Brake bleeding

I see no problem with my brake bleeding procedure, and I can do it without a helper, and I don’t use fancy vacuum assist. But it seems too good to be true, since everybody always talks about needing a helper.

I break loose the bleed screw and attach a plastic tube, which I route a few inches up, then back down to a collection bottle. Then I just pump the brake lots and lots, and add fluid to the master cylinder, and pump a bunch more, etc., until the fluid exiting the bleed screw is clean and bubble-free. Then without pressure on the brake pedal, I casually tighten the bleed screw. If the piston spring causes negative pressure in the brake caliper, the bleed screw sucks back in the fluid in the plastic tube, and not air. Big deal.

This procedure is cheap and easy, and I never get spongy brakes. Why the fuss about a pedal pressing helper or a vacuum rig??

Because then you have someone to talk to while bleeding the brakes…:slight_smile:

The only problem is that when the pedal comes back up it will draw in whatever is in the tube, either air or fluid. I suppose the loop allows it to draw back fluid that was expelled in the tube instead of air. I’m not sure how you would ever see if the air bubbles are out of it though unless you use a mirror. Also I think some cars require pressure bleeding. I just might try it though next time. My wife really gets impatient listening to “push down, let up, push down, let up. . .”

Some people are set in their habits and mostly it’s no harm, no foul. I have used a bleeder ball in the past and those are great but if it was being used I never let that stop me. For years I have gravity bleed and never have problems, never.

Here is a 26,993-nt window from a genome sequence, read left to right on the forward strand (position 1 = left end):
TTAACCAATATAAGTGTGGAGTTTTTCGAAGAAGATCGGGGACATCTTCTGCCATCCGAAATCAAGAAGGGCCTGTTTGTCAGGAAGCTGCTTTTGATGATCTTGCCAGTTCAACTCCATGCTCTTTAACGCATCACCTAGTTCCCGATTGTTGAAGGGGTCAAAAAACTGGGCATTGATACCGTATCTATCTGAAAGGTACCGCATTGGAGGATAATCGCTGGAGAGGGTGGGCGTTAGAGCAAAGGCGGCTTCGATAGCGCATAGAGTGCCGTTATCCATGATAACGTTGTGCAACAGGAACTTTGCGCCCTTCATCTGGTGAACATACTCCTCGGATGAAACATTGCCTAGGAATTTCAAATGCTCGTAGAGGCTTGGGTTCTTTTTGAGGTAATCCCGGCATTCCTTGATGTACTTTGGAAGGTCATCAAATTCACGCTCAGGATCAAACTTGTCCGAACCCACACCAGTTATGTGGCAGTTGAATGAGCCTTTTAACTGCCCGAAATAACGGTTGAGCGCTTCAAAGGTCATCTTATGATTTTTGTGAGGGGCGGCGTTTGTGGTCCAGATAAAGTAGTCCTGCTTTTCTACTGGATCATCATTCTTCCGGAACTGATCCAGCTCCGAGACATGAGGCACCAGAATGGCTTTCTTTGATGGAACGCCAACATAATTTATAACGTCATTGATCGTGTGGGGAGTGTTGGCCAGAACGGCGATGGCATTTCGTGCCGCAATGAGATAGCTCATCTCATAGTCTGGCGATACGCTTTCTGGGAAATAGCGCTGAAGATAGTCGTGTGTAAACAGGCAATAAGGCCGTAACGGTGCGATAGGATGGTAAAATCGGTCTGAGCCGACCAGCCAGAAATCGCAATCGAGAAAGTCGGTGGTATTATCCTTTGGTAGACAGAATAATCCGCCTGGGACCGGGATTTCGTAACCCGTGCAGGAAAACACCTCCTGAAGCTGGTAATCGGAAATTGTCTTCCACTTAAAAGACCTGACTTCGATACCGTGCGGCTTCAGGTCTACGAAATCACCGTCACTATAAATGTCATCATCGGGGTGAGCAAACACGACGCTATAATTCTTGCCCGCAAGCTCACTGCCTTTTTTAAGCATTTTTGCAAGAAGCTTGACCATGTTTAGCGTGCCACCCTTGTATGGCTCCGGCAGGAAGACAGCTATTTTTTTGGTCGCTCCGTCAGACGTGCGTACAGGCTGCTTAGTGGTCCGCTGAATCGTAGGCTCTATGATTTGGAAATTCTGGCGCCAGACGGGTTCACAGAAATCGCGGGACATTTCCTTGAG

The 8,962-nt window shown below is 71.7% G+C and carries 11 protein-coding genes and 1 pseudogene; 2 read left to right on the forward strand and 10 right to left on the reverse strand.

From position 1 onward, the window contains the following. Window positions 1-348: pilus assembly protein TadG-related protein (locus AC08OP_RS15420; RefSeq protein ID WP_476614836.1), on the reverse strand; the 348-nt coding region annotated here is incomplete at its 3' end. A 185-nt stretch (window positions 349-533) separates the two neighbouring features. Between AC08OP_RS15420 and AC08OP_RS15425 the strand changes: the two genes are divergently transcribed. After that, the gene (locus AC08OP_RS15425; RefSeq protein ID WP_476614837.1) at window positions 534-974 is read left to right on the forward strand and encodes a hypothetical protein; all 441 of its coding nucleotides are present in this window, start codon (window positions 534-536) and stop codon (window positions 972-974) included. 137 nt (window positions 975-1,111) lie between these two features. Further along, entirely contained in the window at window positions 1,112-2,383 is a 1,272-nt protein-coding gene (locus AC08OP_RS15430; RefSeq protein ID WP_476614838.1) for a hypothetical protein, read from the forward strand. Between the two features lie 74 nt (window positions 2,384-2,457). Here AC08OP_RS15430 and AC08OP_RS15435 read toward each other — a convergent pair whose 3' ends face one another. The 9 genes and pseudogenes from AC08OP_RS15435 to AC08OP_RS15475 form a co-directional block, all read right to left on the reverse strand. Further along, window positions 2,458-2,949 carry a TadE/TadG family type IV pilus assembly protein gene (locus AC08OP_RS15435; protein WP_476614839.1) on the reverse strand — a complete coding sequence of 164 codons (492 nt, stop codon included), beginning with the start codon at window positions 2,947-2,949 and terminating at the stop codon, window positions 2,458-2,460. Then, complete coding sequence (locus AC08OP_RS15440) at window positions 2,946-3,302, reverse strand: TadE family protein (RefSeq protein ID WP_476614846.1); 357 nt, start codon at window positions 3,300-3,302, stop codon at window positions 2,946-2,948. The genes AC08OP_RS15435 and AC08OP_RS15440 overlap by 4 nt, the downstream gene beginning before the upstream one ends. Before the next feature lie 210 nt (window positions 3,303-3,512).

1.suck old fluid out of resv. with a turkey baster type of bulb. Cal Van tools offers a battery filler that is perfect. fill with new fluid.
2. remove 1 bleeder screw and clean it out with a pin vise while fluid starts to come out of the screw hole. this does not suck air into the lines. install the screw but do not tighten, let it bleed until clean fluid runs out.
3. always check to make sure the resv does not run dry.
4. repeat for the other screws.

this can make a mess unless you put containers underneath. it is also somewhat slow but clean your work area or otherwise be productive while the vehicle bleeds itself. this is a great way to do it if a helper is n/a.

I use a clear tube. It makes it very easy to see bubbles. This method works or doesn’t work depending on what kind of seal is in the brake bleeder screw. (Some have a good air tight seal when open, some don’t.)

What you’re doing is fine for replacing old fluid with new.
Do that every 2-3 years and you won’t have to do anything else to the hydraulics for a long, long time.